From what I've read, he wasn't playing mall cop, he was an ON DUTY armed security guard.

      1. Are you thinking of the Chicago case mentioned in the next-to-last paragraph?

  4. Sorry but I have to side with the AG on this one. If you brandish a gun at a crime scene you are likely to get shot. And if you didn't know this then you need to demand a refund on your firearm safety training course. And you also need to stop insisting that you carry a gun to protect me. Because you aren't. You are making me less safe.

    1. From what I've read, the person the cop shot was not some random person who happened to be carrying, he was an ON DUTY security guard.

      1. No, Bradford wasn't a security guard.

      2. That's an entirely different incident where cops shot and killed an innocent taxpayer exercising his 2nd Amendment rights.
        It's hard to keep them all straight, I know.

    2. "DajjaI" doesn't sound like a German name and yet...

    3. What's the point of having a gun for self defense if I can't use it to protect myself from criminals committing a crime?

  5. Cops just don't have a good-enough record of shooting the right person to always carry.

    We should also just do-away with "no knock" midnight raids and the like. Getting drugs is not more important then not killing innocent folk.

    If cops are well behaved and can go a decade or so without killing the wrong person or dog, then maybe we can talk about giving patrolmen their guns back. But they just aren't responsible enough for constant-carry.

  6. So if the guy who got shot had misidentified a cop as the active shooter he would have been justified, eh?

  7. WOULD YOU GUYS JUST STOP IT, please? The world is divided into civilians and members of the military. It is NOT divided into civilians and cops. It is not divided into civilians and cops + members of the military. Cops are CIVILIANS! Stop talking about them as if they are not. They are not subject to the Uniform Code of Military Justice.

    Goddamned "language migration".

    1. If cops want to be treated as "civilians" they should stop demanding carve-outs from laws that restrict civilians, and stop insisting that they are special and apart from "civilians".

      1. Pretty much by definition, the cops who are demanding those carve-outs and are insisting that cops are special and apart from civilians aren't seeking for cops to be treated as civilians!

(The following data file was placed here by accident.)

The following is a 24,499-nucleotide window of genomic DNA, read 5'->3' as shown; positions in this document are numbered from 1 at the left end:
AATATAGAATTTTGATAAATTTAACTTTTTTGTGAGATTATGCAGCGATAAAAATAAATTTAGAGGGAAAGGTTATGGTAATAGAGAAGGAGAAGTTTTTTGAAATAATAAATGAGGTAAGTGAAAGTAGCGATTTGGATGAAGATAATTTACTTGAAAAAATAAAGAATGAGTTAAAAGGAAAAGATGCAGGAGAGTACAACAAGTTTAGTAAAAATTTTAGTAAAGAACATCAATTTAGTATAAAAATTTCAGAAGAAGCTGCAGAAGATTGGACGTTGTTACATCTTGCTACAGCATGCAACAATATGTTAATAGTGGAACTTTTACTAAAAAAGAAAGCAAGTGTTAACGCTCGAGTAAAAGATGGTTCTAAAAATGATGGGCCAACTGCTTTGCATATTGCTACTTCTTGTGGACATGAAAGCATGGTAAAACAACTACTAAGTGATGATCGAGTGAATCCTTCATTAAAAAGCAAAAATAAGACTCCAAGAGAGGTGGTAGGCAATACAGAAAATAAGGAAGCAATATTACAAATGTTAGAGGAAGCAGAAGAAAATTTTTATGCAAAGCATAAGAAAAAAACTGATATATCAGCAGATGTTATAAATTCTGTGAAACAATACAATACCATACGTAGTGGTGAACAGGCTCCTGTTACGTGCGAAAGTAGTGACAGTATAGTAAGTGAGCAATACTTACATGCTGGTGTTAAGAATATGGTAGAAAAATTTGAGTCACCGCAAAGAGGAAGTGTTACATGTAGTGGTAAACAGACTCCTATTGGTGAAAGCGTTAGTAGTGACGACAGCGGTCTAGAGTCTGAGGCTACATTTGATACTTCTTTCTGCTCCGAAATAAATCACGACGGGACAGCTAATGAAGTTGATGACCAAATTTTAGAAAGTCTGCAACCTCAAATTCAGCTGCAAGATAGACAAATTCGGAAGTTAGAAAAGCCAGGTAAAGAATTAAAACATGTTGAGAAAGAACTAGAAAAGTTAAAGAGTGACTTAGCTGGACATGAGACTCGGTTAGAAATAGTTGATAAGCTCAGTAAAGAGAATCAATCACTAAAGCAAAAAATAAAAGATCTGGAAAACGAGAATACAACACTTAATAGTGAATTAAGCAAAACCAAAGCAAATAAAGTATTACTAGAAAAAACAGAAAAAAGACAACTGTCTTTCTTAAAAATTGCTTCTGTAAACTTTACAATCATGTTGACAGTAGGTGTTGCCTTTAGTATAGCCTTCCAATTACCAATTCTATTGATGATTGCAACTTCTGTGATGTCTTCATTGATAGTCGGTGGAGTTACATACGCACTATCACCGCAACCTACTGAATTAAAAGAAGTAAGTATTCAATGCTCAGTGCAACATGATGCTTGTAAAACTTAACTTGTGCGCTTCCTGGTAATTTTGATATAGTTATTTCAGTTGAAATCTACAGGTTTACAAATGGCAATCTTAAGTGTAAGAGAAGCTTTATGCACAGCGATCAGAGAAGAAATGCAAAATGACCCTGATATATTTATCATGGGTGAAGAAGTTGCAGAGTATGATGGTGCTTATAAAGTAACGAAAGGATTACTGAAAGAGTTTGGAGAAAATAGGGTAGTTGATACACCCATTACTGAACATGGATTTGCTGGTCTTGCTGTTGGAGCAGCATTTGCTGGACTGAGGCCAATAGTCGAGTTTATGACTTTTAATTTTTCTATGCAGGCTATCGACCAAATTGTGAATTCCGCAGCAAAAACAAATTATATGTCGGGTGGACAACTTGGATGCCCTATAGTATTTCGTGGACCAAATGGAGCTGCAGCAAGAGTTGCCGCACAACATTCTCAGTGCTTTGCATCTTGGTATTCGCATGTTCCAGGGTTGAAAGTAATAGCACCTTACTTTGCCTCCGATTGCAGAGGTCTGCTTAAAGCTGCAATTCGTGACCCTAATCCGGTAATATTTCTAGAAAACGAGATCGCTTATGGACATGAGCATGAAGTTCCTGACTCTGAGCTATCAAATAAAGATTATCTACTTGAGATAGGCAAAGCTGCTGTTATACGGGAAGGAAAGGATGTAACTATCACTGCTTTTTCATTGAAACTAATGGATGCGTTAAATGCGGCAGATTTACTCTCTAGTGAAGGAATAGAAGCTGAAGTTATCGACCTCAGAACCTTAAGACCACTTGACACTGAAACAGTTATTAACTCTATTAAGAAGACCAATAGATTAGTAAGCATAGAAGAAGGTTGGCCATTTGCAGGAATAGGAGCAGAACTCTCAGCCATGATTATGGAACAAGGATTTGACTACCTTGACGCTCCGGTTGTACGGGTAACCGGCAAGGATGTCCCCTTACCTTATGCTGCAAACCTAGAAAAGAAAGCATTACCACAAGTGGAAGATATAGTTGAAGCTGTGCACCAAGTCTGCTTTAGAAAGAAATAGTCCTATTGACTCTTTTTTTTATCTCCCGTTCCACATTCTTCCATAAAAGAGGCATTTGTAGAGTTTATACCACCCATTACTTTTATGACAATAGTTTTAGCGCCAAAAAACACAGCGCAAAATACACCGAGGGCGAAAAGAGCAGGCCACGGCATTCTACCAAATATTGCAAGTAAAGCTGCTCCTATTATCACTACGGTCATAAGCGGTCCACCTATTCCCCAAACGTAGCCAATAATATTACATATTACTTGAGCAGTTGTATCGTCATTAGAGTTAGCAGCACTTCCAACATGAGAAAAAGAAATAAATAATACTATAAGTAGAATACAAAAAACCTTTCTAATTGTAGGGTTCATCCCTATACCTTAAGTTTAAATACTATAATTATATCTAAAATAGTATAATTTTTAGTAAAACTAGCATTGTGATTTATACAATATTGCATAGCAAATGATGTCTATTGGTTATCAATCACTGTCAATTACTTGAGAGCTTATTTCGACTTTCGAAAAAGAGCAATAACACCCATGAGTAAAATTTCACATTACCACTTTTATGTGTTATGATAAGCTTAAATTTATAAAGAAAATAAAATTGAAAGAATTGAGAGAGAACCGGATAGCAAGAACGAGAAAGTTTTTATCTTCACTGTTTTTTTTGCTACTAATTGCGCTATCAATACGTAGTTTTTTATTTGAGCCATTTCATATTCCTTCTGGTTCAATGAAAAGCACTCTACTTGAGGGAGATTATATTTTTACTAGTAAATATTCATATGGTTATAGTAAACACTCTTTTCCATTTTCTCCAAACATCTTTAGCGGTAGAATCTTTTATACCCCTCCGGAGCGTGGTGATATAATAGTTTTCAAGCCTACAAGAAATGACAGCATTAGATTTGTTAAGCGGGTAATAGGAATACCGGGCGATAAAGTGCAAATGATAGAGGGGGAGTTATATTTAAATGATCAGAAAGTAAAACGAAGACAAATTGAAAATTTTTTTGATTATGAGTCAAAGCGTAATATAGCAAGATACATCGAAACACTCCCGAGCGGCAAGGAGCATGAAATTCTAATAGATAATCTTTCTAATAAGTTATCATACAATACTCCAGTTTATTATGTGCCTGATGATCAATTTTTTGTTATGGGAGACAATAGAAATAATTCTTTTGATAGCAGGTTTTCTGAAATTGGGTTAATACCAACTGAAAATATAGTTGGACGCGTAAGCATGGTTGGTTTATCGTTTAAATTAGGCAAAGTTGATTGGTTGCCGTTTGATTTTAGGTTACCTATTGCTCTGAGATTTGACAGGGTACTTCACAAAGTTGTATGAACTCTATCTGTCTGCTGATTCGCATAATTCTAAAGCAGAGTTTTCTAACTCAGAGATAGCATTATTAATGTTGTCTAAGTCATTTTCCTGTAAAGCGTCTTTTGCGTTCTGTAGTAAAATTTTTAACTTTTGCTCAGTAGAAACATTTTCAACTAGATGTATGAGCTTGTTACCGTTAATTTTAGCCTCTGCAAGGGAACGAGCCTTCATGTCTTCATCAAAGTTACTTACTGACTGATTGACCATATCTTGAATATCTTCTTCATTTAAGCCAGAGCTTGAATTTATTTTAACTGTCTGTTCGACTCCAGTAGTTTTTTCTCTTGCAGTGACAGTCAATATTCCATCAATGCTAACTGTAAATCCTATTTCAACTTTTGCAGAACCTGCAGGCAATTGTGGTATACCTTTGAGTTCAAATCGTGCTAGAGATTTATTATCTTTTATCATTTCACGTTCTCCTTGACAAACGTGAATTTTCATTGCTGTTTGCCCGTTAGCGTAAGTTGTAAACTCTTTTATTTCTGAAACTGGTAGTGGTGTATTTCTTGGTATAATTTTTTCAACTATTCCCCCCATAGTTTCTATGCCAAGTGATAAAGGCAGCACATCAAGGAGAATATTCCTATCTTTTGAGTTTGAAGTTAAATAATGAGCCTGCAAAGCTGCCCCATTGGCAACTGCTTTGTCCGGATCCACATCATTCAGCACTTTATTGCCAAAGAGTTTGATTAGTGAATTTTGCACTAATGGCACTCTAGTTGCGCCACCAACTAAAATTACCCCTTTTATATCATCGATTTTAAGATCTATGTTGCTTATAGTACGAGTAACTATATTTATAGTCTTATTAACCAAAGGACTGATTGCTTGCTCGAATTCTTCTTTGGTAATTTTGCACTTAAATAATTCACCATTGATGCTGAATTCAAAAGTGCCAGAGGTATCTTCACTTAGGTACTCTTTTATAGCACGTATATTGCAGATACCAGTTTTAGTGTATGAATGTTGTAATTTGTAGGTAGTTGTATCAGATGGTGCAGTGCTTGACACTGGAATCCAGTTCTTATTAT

It is those of us who oppose those carve-outs and special treatment who are insisting that cops ARE civilians.

  8. I have to agree. There's no mens rea here. That's all that was decided: that there was no criminal liability. Civil liability's another matter.

    1. "There's no mens rea here"

      You believe the cop wasn't aware he pulled his weapon, wasn't aware he was aiming his weapon at Bradford, wasn't aware he pulled the trigger if his weapon and wasn't aware that doing all that would fire a bullet that could kill Bradford?

  9. In many of these cases I side with the police, but not this one! While certainly not murder, it is unjustifiable homicide. The police have become much too quick to shoot. "Shoot First and Ask Questions Later"!

  10. Prior to World War II, most prosecutions were by private individuals. You have no doubt heard the phrase "I am pressing charges." In nearly every state today, it is impossible to bring a private criminal prosecution.

    We need to return to private criminal prosecutions, even if they are limited to prosecuting police and government officials. We have seen time and time again what happens when criminal prosecutions are left solely to the discretion of the government.

  11. This is America. I imagine that Erron Martez Dequan Brown will be charged with E.J. Bradford's murder.

  12. "Officer 1's primary duty and training was to eliminate any threat to innocent civilians and first responders."

    If that were truly the case then Officer 1 would have fired his weapon into the mouth of Officer 1 as the only threat to innocent civilians at that point was Officer 1.

    If only there had been a good guy with a gun in the mall to stop the good guy with a gun from being shot shot by the "good guy" with a gun and a badge.